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Meskel: Ethiopia celebrates the Finding of the True Cross

Hello everyone! As promised last Friday, today I am going to talk to you a little about my memories of Meskel in Ethiopia.


Yesterday, Ethiopians celebrated the Finding of the True Cross or Meskel, as it is called in Amharic. A huge festivity for the country that hosts a piece of the True Cross.

What I remember about Meskel is that it always put me in a great mood. For three reasons. It usually coincides with the last day of rain. It is one of the most vibrant folkloristic celebrations held in the country. Last but not least, it represents a victory of a mission wanted by a woman, the roman Empress Helena Augusta.

Image taken from Oikoumene.org, taken by Fredrick Nzwilly.


I recall the praises to this great woman, during the church ceremonies. Praised as mother of the first roman Emperor to convert to Christianism. More importantly, she was praised for her role in the finding of the Meskel, the True Cross.

“She had a dream”

It was indeed in a dream, a divine revelation, that Empress Helena was told to search for the True Cross and that a bonfire would give her the clue as to the exact whereabouts Christ was crucified in.

This lady from humble beginnings, who made it from being a stable maid with no noble lineage to being the wife of an Emperor, would then follow her dream and begin her big quest to find the Cross. Empress Helena decided to follow her dream and ordered all citizens of Jerusalem to bring wood and build a big bonfire.

Once the bonfire that was lit, Empress Helena added some frankincense to it and prayed asking God to guide her towards the Cross. According to the legend, the smoke of the bonfire then rose high up and fell towards the direction where the cross was hidden. The Empress then ordered a dig in that area where three crosses was found. Which one was the True Cross?


Image taken from Ethiopiaonlinevisa.com

Empress Helena was dead bent to ensure she chose the right one. Therefore, she had a woman close to her death be brought to the site. The woman touched the first and the second cross and nothing happened. When she touched the third, she suddenly recovered. That is how Empress Helena decided that was the True Cross Jesus Christ was crucified on.

It is to commemorate this that, on the Eve of Meskel, Ethiopians always light the Demera, a big bonfire on all the main squares in the country.


Demera: bonfire and church choires

I recall the crowd, flowing from all angles of the city to the main square, called indeed Meskel square. Men wearing their white ensemble of traditional attires, women wearing the traditional attires or habesha libs, youngsters all flowing to the main square carrying the green, yellow and red flag. The most amazing part though, were the church choir groups, choirs from different churches would all come wearing their own ensemble of colourful church clothes. Such a treat for the eye.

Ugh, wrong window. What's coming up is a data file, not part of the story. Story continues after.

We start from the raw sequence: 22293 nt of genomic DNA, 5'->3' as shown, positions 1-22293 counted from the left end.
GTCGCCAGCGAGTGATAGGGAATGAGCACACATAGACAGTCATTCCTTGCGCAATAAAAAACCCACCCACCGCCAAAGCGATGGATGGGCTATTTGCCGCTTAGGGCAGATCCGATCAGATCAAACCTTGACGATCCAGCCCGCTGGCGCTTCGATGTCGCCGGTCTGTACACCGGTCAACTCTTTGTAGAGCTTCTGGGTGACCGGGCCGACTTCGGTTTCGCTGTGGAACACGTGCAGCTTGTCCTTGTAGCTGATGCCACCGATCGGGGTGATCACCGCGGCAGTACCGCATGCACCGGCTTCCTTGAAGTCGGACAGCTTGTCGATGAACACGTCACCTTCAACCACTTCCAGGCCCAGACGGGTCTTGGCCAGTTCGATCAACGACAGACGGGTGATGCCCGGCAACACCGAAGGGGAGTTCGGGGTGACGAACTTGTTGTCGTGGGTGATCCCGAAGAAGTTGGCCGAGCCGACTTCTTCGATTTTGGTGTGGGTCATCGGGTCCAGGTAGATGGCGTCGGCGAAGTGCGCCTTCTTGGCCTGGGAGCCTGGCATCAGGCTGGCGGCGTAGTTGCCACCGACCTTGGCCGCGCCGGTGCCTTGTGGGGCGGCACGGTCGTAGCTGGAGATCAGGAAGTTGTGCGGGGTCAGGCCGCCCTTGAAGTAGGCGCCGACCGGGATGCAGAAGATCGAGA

It was a treat for the ears too. The rhythmic bong of the huge kebero drums, the delicate but heart lifting sound of the round tsilantsil timbrels, the sound of the meqwamya sticks beating the floor always found their way into my chore. Then the calm, slow and yet melodic singing of the choir would do it, you would just feel your heart and soul be lifted to a higher realm.

When all were gathered, the Patriarch would light the bonfire and make a speech which included a blessing for the new Ethiopian Year. The ceremony, adorned by people alternating to see the fire, choirs singing, people chanting, would continue under the bonfire would eventually dim. That is when we would all head home and get ready for the finding for the real festive day, Meskel, the day the Cross was dug out of where it was hidden.

Meskel is celebrated by eating festive food, going to visit neighbours and families.

Meskel is also celebrated as the day of the last rainfall of the season. Ethiopians are known to say infact that Meskel rain is the last for the season. It usually is.

Is the True Cross in Ethiopia?


Image taken from Ethiosports.com


A piece of the True Cross is believed to be in Ethiopia. That is probably the main reason for which this festivity has been given so much more relevance by the Ethiopian Orthodox Church than by other Christian religions such as Catholicism and Protestantism.

The interesting thing is that the Geshen mount, which hosts the peace of the True Cross, is itself in the form of a cross. The Geshen mount infact hosts the Geshen Mariam church where the relic is found. Legend has it, the powerful light of the holy cross made people feel naked, that is why it was decided to bury it at the Gishen Mariam Monastery.


Next Friday, it will be about another mount, to be more specific, a chain of mountains that I will talk to you about. Bale mountains is indeed a spectacular place that hosts a few endemic animals to Ethiopia.


Allow me to leave you with this beautiful piece of music, Ethiopia, by Gigi, a singer whose music is rooted in the lithurgical songs of the Ethiopian Orthodox church. https://www.youtube.com/watch?v=fNj3XSCqEeI


Enjoy!

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